As we age, our muscles deteriorate (called sarcopenia) and bone density decreases.

Research shows that seniors are more susceptible to bone breakage that younger adults. As people age, their metabolism slows down. We are seeing more and more seniors joining gyms.

If we take the average adult between the ages of 40 and 50 and do basic strength-training three to four times per week for 90 days, the outcome can be life-changing.

Here’s a myth-buster: Muscle does NOT weigh more than fat! A pound is a pound. 

Muscle is, however, more dense than body fat and takes up less area than fat. If you were to start an exercise program complete with strength training, you would increase your lean body mass and decrease body fat.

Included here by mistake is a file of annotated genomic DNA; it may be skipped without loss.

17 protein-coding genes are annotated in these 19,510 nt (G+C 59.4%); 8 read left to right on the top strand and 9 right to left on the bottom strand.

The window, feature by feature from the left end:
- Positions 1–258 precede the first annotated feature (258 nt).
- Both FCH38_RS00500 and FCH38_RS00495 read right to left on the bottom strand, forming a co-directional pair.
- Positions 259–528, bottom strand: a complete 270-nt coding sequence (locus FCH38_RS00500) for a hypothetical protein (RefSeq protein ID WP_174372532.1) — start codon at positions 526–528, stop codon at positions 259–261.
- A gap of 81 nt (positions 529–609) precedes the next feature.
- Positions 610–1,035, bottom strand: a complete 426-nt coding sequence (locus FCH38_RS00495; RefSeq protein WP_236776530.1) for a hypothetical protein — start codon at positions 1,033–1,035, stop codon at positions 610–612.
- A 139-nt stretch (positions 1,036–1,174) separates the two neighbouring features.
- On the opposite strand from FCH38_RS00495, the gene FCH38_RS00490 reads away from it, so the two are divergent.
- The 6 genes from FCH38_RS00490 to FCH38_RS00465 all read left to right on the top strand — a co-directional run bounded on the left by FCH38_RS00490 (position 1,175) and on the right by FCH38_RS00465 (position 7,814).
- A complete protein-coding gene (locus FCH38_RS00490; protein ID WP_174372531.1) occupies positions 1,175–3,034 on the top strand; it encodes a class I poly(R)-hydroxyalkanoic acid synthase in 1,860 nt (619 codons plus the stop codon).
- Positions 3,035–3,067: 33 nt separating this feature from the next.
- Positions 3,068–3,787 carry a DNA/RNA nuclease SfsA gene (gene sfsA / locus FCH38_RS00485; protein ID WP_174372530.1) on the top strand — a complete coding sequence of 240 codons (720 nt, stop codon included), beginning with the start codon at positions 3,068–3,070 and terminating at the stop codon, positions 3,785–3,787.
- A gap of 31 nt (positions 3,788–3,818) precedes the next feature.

The body takes up less space and metabolism speeds up, resulting in a higher BMR (base metabolic rate, the amount of daily caloric intake needed to maintain LBM and weight.) This reverses sarcopenia and increases bone density.   

Not everyone walks into a gym and knows exactly what to do. Snap gives new members an opportunity to meet with a Certified Personal Trainer, who assesses their body and their goals. 

Let’s get started.

Snap Fitness

Milwaukie: 4200 SE King Rd.



Oregon City: 19703 S. Hwy. 213, Ste. 170



Brought to you by John Sciarra, Bernard's Garage - AUTO MAINTENANCE INSIDER

John Sciarra, Bernard's GarageRegular maintenance on your car is, quite simply, a good investment.

For example, when you bring your car in for a timing belt — typically needed at 90,000 to 100,000 miles— it costs in the range of $400 to $500. But if it breaks, it might be $1,800 to $2,000.

At our shop, when we do it, we do it right. With the timing belt, we also replace the timing belt tensioner, idler pulleys, camshaft seals, water pump and coolant.